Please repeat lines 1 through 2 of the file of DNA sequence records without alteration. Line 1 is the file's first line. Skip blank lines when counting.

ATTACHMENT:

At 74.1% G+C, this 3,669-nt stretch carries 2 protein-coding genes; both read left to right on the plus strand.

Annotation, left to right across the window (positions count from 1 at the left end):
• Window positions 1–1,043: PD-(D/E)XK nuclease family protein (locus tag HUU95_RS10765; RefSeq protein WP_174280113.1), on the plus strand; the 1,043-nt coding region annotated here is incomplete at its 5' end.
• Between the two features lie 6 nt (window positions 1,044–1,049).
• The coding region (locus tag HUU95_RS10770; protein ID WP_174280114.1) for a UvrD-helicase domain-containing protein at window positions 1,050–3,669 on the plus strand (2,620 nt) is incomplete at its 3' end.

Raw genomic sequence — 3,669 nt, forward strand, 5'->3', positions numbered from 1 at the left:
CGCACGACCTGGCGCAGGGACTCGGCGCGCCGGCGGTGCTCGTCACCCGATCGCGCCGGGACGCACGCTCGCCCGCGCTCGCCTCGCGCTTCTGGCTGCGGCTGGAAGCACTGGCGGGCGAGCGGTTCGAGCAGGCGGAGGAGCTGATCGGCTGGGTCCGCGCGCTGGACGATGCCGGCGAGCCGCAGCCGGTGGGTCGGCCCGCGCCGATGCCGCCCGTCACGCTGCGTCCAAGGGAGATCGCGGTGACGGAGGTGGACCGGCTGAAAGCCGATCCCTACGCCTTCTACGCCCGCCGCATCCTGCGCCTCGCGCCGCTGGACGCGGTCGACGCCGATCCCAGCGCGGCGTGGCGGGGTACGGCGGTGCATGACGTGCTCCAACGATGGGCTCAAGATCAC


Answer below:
At 74.1% G+C, this 3,669-nt stretch carries 2 protein-coding genes; both read left to right on the plus strand.

Annotation, left to right across the window (positions count from 1 at the left end):